Santa Claus is a myth in the sense that it is something many people believe in but in reality is not true.

Santa Claus, however, is a myth in another sense of the word. Merriam-Webster tells us the word “myth” also means “a popular belief or tradition that has grown up … embodying the ideals and institutions of a society or segment of society.”

The myths we believe in for ourselves are revealed in the stories we repeat to explain who we are and where we are headed: Conquering Hero, Victim, Nice Guy, Feminist, I Pulled Myself Up By My Bootstraps.

The question I want to ask in this column is, “What myths do we believe about Forest Park?” What stories do we find ourselves telling others to explain who we are as a village and where we are going? It’s an important question because myths are powerful. They give meaning and direction to our lives.

See if you recognize any of the three myths that follow, and remember that a myth, in the sense I’m using the word, is a story which empowers and guides people who believe in it, whether it’s empirically verifiable or not. 

Yes, we can: Forest Park is a good village for families with small children or empty-nesters, but while Proviso East was a failed school, when your kids approached high school age you’d have to start thinking of moving to another town unless you socked away enough money to pay for a private school.

That narrative was accepted uncritically for decades and caused hundreds, if not thousands, of Forest Parkers to relocate. That is, until Ned Wagner, Claudia Medina and a small group of like-minded Forest Park residents climbed to the top of a visionary mountain where they saw the promised land, i.e. a view of what Proviso East could become. Fueled by belief in that revised myth, they not only won the election for school board but are also making verifiable changes in District 209.

The Windmill Transformation: When I moved to town in 1982, Madison Street was in bad shape. Besides a few thriving businesses like the Venture Restaurant, Peaslee’s Hardware, and the Ben Franklin five and dime, what you saw as you cruised Forest Park’s main business drag was a chain of shot-and-beer bars flanked on both sides by empty storefronts.

“There wasn’t anyone saying this town was either dead or dying,” longtime resident Art Jones recalled in an interview in 2017, “but everyone was seeing that it was.”

And then a miracle I’ll call Windmill happened.

Longtime residents and businessmen Art Jones and Bill Hughes, together with Carl Schwebl and John Trage, began a venture in transformation by forming an organization called the Mainstreet Redevelopment Corporation to promote business in town.

Jerry Vanisi, Jones, Hughes, Schwebl, Bill Mackenzie, and Peter Thiesse then created an organization they called Windmill through which they would buy buildings, rehab them and rent them out with the option to buy.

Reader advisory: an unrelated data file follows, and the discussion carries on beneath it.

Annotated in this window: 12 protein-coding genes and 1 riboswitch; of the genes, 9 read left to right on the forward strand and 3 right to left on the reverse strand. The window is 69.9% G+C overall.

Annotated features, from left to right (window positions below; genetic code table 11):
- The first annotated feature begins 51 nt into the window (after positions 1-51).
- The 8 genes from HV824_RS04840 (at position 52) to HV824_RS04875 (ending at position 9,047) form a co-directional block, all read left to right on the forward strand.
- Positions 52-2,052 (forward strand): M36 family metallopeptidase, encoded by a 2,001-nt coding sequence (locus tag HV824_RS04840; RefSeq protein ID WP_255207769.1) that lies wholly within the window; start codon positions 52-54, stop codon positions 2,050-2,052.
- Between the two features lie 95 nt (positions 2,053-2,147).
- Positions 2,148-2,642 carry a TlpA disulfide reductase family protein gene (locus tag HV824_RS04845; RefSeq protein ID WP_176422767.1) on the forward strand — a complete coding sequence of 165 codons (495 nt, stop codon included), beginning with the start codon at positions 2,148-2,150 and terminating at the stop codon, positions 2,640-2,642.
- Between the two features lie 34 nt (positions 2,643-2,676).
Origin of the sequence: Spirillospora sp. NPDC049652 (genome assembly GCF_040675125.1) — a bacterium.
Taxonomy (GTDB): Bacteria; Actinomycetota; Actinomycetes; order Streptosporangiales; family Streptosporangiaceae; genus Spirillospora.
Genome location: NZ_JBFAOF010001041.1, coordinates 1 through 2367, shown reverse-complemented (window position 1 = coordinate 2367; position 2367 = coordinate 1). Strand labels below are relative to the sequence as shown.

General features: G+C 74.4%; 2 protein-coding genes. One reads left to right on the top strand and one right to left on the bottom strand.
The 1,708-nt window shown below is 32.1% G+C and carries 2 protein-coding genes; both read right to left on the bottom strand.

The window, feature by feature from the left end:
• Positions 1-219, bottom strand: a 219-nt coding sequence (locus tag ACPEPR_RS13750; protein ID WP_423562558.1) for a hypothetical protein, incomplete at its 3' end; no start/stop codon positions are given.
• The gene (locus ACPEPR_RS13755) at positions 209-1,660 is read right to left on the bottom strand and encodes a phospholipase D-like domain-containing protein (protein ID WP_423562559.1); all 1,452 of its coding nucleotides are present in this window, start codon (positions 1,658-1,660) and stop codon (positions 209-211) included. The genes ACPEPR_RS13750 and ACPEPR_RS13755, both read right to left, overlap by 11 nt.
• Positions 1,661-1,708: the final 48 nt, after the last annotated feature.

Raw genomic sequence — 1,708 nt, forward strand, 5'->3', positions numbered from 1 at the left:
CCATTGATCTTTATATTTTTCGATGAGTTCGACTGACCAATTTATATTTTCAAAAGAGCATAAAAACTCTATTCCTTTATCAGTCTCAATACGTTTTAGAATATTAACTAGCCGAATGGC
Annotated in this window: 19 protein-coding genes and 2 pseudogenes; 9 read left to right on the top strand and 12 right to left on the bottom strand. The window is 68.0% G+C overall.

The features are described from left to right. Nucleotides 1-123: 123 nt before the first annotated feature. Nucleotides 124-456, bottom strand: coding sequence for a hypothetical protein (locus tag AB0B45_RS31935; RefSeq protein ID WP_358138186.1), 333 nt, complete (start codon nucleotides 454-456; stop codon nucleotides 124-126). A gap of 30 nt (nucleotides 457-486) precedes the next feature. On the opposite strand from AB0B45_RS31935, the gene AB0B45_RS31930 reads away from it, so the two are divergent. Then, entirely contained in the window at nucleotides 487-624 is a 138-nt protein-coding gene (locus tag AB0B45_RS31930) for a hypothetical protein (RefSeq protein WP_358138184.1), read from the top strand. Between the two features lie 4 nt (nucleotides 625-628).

“We never intended to make any money,” said Jones. “That was not the objective whatsoever. We had access to capital to invest, and once we started doing that, it was sort of like Field of Dreams — i.e. if you build it, they will come. Every storefront that we bought was with the purpose of renovating and upgrading it and then ultimately selling it.”

It was a tremendous risk, which many old-timers said would never work.

That move coincided with the election of Anthony Calderone, who has been a pro-business mayor, plus a booming economy. The result is what you see today.

The Diversity Myth: Unlike our neighbor Oak Park, Forest Park had no intentional plan for becoming a diverse community. It just sort of happened. I attribute the evolution toward diversity to a palpable, blue collar, unpretentious, accepting temperament in the culture of the village, which is still evident to people who choose to move here.

Again, unlike Oak Park, which promotes itself as a city on a hill and a model of diversity for the whole country, Forest Parkers often self-effacingly jokes that the town they live in has more dead people than those who are alive (thanks to our extensive cemetery system).

That diversity didn’t grow out of a plan but rather out of some rich cultural soil. Evidence that the tree growing in that soil is bearing good fruit is seen day after day in our five schools.

For example, two years ago I interviewed eighth-graders about how they perceive the race situation in town. I wrote, “There was a consensus in the class that race relations in Forest Park Middle School are pretty good. Catherine Clarke, whose mother is white and whose father is Mexican, said she gets along with everybody in the school ‘for the most part.’ When Ms. Williams [a teacher] pushed her a little on the ‘for the most part’ of her response and asked if the reason she didn’t get along as well with some people was because of their race or personality, Clarke answered, ‘Their personality.'”

Leadrick Hill said, “At lunch I sit with five people who are Mexican and I’m the only black person at the table. It’s nothing weird or anything. We have sat together since the sixth grade. We all get along well because we know each other well.”

I don’t think the three myths are in competition with each other in a mutually exclusive way, but right now, to my observation, the Windmill myth is the story that informs the business owners, who largely work, but don’t live, here.

The other two myths are stories often told by residents — who live here but mostly don’t work here — to articulate why they love this village.

My question: “Can we — all of us — create a myth, write a new narrative which not only expresses why we love this community but also propels us into an even better future together?”

Maybe Leadrick Hill gave us a way to move forward when he said, “We all get along well, because we know each other well.”